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Britons may be more vulnerable to Aids due to Roman invasion
Photo: TELEVISION STILLS
Researchers found that people who live in lands conquered by the Roman army have less protection against HIV than those in countries they never reached
They say a gene which helps make people less susceptible to HIV occurs in greater frequency in areas of Europe that the Roman Empire did not stretch to.
The gene lacks certain DNA elements, which means HIV cannot bind to it as easily and is less able to infect cells.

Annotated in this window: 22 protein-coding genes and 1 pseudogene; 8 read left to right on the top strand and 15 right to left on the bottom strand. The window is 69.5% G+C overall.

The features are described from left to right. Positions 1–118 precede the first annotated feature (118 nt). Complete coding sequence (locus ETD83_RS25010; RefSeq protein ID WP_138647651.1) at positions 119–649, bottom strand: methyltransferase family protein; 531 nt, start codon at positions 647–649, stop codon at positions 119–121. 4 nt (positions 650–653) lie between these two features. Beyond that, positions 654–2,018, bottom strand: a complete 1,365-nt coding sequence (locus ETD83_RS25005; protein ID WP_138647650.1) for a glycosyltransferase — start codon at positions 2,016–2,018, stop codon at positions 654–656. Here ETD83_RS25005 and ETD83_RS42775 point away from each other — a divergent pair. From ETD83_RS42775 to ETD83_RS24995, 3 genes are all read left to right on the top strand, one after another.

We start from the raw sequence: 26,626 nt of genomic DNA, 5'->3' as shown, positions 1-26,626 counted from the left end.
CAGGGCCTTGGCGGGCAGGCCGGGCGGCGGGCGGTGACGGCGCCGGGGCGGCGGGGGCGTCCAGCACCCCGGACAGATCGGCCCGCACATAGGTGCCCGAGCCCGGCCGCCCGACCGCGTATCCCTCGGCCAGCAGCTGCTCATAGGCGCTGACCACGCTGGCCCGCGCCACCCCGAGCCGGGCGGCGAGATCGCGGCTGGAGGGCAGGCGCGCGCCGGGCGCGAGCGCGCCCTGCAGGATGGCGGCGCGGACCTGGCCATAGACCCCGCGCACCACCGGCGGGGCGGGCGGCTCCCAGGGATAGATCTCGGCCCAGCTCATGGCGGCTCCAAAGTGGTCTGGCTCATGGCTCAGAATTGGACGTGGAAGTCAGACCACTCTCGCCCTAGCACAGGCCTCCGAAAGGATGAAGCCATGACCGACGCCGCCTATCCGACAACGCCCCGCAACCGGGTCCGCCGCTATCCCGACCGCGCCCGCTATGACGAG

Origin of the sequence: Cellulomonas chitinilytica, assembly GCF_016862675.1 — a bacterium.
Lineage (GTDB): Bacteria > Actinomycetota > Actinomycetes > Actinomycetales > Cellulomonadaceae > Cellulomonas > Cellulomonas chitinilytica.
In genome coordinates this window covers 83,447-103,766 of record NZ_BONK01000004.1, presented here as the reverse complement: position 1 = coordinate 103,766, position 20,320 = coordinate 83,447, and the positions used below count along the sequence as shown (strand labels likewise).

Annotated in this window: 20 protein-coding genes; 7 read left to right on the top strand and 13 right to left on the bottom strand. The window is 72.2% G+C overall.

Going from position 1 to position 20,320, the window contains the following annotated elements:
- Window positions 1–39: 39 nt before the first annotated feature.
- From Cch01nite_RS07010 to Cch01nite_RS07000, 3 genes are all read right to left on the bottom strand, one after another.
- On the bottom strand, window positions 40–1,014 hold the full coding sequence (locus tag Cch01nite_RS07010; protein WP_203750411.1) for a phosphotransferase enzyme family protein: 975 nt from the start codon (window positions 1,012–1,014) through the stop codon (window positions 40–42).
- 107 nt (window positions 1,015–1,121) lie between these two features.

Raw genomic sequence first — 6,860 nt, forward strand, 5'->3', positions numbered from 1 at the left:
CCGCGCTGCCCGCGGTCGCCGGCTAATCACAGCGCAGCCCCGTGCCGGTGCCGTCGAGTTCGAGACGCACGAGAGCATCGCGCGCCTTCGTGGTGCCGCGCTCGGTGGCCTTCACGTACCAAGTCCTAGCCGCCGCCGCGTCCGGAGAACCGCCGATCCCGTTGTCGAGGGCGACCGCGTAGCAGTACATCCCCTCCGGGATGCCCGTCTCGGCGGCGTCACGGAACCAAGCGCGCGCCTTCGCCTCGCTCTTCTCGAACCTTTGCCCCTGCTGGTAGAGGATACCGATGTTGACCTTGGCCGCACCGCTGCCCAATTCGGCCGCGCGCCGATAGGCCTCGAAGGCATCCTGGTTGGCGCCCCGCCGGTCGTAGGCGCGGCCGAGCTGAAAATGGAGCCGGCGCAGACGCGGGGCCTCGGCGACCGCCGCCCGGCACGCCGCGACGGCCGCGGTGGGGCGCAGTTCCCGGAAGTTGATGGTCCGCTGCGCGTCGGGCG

People with the mutation have some resistance to HIV infection and also take longer to develop AIDS, reports New Scientist.
A study of almost 19,000 DNA samples from across Europe showed the gene variant seemed to dwindle in regions conquered by the Romans.